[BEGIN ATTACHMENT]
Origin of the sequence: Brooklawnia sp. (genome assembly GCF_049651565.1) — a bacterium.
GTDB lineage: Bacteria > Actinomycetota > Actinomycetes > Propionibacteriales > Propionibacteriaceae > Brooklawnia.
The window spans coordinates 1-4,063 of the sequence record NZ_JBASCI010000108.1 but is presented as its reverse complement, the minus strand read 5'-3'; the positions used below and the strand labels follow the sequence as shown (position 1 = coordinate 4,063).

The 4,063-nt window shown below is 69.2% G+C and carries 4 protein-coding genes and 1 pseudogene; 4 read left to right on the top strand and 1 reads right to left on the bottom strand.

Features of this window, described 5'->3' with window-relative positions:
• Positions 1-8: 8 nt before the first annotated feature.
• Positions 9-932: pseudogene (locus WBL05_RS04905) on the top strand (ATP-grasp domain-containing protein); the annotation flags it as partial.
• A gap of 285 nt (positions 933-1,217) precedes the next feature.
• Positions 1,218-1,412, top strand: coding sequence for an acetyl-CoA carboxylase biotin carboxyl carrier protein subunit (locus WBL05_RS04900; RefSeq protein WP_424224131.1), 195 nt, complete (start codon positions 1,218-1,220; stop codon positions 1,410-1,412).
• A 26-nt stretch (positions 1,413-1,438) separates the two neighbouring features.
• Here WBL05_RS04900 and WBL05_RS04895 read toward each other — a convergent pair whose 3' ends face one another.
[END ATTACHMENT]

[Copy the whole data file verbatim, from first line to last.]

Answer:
Origin of the sequence: Brooklawnia sp. (genome assembly GCF_049651565.1) — a bacterium.
GTDB lineage: Bacteria > Actinomycetota > Actinomycetes > Propionibacteriales > Propionibacteriaceae > Brooklawnia.
The window spans coordinates 1-4,063 of the sequence record NZ_JBASCI010000108.1 but is presented as its reverse complement, the minus strand read 5'-3'; the positions used below and the strand labels follow the sequence as shown (position 1 = coordinate 4,063).

The 4,063-nt window shown below is 69.2% G+C and carries 4 protein-coding genes and 1 pseudogene; 4 read left to right on the top strand and 1 reads right to left on the bottom strand.

Features of this window, described 5'->3' with window-relative positions:
• Positions 1-8: 8 nt before the first annotated feature.
• Positions 9-932: pseudogene (locus WBL05_RS04905) on the top strand (ATP-grasp domain-containing protein); the annotation flags it as partial.
• A gap of 285 nt (positions 933-1,217) precedes the next feature.
• Positions 1,218-1,412, top strand: coding sequence for an acetyl-CoA carboxylase biotin carboxyl carrier protein subunit (locus WBL05_RS04900; RefSeq protein WP_424224131.1), 195 nt, complete (start codon positions 1,218-1,220; stop codon positions 1,410-1,412).
• A 26-nt stretch (positions 1,413-1,438) separates the two neighbouring features.
• Here WBL05_RS04900 and WBL05_RS04895 read toward each other — a convergent pair whose 3' ends face one another.